Imtiaz Dharker's poem "Tissue" demonstrates the power of paper and how it may be used for a variety of purposes. It is about humanity's frailty and might, which is employed as an extended metaphor throughout the poem. The word "tissue" comes from the Latin textum esse tissus, meaning "to cut into pieces." Tissues are thin sheets of paper that are used to wrap packages or insert into envelopes.
In the first stanza, we are told that human tissue is weak and may sometimes need help from someone stronger than itself. Then, a battle scene follows in which both the poet and his opponent are wounded but the poet manages to escape. In the last line of the stanza, we are given a clue as to what kind of help the poet needs: "your healing hands." This implies that the poet needs help recovering from his wounds.
In the second stanza, the poet describes how he will use his weakness to his advantage by cutting himself free from everyone else so that he can go on a journey alone. This shows that even though humans are frail, they can still be strong enough to do something great with their lives.
In the third stanza, the poet tells us that after his journey, he will return home and die.
The poem's tone is analytical and introspective, but its deeper meaning is obscured by its "nursery rhyme pattern." The poem's topic is that human activities determine people. The poet's ultimate goal is to describe the nature of humans in a contemplative mindset. This can be achieved through self-knowledge.
Know thyself! That is the whole ball game. Who knows what you might learn about someone else if you knew yourself as well as you know your own face? It's an ancient proverb that has never lost its relevance for modern readers. In fact, it's one of the most important themes in literature. Shakespeare, Milton, Goethe, and T. S. Eliot all tried to answer the question of what kind of person we are by examining their souls. They all came to similar conclusions - that we are both noble and vile, worthy and unworthy, happy and sad. Knowing ourselves means understanding our limitations as well as our strengths. It also means acknowledging our mistakes and learning from them.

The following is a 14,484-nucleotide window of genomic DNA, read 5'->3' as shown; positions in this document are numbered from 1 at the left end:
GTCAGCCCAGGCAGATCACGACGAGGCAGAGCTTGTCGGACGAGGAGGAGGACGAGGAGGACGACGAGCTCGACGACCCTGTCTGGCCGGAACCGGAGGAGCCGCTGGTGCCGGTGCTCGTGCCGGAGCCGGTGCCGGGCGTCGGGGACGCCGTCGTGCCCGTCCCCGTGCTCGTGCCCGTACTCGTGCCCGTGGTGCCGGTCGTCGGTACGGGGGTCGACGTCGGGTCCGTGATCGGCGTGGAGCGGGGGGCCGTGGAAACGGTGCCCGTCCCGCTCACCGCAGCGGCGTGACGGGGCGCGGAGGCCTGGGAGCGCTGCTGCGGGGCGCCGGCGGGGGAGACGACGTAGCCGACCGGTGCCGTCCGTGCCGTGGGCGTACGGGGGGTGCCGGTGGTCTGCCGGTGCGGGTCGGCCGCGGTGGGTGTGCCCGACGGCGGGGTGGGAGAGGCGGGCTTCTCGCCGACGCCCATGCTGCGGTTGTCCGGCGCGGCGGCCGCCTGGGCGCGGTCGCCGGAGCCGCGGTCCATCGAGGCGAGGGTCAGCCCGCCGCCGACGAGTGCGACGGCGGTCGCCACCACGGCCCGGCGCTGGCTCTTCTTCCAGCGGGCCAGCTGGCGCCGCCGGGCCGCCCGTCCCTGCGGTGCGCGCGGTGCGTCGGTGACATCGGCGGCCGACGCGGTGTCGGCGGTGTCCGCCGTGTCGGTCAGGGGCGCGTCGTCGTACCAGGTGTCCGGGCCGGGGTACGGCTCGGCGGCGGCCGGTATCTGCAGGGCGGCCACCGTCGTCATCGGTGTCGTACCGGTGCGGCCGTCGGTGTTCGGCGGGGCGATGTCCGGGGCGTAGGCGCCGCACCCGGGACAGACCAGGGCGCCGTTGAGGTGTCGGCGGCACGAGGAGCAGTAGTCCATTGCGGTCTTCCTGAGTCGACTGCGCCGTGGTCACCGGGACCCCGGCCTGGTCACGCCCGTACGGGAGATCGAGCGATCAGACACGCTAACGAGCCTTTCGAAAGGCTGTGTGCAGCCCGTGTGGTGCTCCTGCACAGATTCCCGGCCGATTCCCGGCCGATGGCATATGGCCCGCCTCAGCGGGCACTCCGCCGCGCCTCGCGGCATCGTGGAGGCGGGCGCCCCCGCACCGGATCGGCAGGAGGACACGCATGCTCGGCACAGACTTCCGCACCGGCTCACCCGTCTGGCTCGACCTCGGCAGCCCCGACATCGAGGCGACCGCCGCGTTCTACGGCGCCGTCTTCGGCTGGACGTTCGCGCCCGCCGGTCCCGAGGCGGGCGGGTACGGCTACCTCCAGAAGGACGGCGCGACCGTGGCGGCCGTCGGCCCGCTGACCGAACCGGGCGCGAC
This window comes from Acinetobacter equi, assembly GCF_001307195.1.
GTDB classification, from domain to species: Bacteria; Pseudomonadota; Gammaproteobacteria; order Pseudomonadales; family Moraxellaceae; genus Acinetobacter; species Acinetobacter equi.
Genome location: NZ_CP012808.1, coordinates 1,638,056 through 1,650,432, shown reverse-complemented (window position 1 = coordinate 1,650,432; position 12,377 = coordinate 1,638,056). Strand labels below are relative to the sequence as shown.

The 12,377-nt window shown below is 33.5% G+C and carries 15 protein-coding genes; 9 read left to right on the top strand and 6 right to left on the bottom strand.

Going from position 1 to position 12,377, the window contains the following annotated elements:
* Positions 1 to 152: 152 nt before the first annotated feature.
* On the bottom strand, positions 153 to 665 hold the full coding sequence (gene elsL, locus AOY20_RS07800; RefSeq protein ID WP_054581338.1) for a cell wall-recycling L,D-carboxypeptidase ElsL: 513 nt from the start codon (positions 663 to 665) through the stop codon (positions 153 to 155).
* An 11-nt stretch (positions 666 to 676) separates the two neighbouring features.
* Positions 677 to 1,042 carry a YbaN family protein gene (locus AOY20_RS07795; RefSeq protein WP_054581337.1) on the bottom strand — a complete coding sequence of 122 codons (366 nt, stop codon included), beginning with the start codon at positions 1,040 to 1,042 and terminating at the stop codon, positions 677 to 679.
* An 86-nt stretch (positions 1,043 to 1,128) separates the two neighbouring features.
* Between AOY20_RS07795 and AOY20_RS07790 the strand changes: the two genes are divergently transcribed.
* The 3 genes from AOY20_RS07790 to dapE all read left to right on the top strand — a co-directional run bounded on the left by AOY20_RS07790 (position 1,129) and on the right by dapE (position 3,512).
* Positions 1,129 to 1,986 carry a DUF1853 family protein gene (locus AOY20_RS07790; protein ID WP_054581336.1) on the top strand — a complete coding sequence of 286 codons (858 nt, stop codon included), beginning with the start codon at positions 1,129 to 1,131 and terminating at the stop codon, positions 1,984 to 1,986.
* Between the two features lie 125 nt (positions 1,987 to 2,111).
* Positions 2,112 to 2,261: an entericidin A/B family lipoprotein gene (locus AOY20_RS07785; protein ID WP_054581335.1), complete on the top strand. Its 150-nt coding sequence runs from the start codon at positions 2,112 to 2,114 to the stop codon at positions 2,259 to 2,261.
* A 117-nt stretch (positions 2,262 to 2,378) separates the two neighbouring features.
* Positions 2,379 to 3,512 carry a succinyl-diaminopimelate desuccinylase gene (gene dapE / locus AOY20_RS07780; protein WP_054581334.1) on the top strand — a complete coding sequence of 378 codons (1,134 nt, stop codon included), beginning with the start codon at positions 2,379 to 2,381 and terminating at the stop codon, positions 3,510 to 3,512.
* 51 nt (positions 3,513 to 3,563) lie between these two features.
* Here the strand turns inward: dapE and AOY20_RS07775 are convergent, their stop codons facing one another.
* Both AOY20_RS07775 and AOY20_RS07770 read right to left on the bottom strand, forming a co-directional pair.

Self-knowledge is one of the most effective ways of overcoming ignorance with respect to ourselves and others. If we want to understand why some people act the way they do, we must examine their motives. If we want to create peace in the world, we should start with ourselves because no one else can change unless we allow them to.
In summary, "Ambulances" is a poem on death. The poem depicts what happens when a seriously ill person is carried to the hospital in an ambulance. Despite the dismal theme, the poem features some of Philip Larkin's signature touches, such as his ambivalence regarding death. Larkin described himself as a "miserable old man who has never laughed", and it's clear that he took this state of mind very seriously.
Larkin was born on March 12, 1933, in Coventry, England. His father was a government worker and his mother was a housewife who enjoyed writing poetry and stories. When Larkin was only six years old, his family moved to Hull, where his father got a job with the Department for Education and Science. Although they had little money, his parents tried to make sure Larkin and his sister went to school regularly.
When Larkin was eleven years old, his father died from cancer. After this loss, Larkin's mother decided it would be best if she moved the family back to Coventry, because she didn't feel like she could afford to keep them there anymore. Life in Coventry wasn't easy for Larkin: he felt lonely and abandoned. This is probably why he became so obsessed with death later in life.
Larkin started writing poems at age fifteen.
The poem "Making a Fist" by Naomi Shihab Nye is about a child whose mother consoles her when she becomes ill while traveling. The article says that the poem is an excellent example of using everyday things to express a far bigger meaning. Although the mother is trying to comfort her daughter, she uses their shared experience as a means of teaching her about life.
According to the poem's author, Naomi Shihab Nye, writing poetry is an act of freedom because you are expressing ideas without worrying about what other people think. This poem fits this definition perfectly since its subject is difficult to express in words and the author was able to do so through imagery.
In addition to being a poet, Naomi Shihab Nye was also a civil rights activist who worked with Martin Luther King Jr. She lived in California and was killed by an assassin's bullet in 2010 at the age of 62.
Here is how the poem begins: "Making a fist/ To fight anger/ And fear/ And doubt."
This line expresses how angry the mother is at the illness that has struck her daughter. She decides to fight this illness by not letting it get the best of her even though it is serious.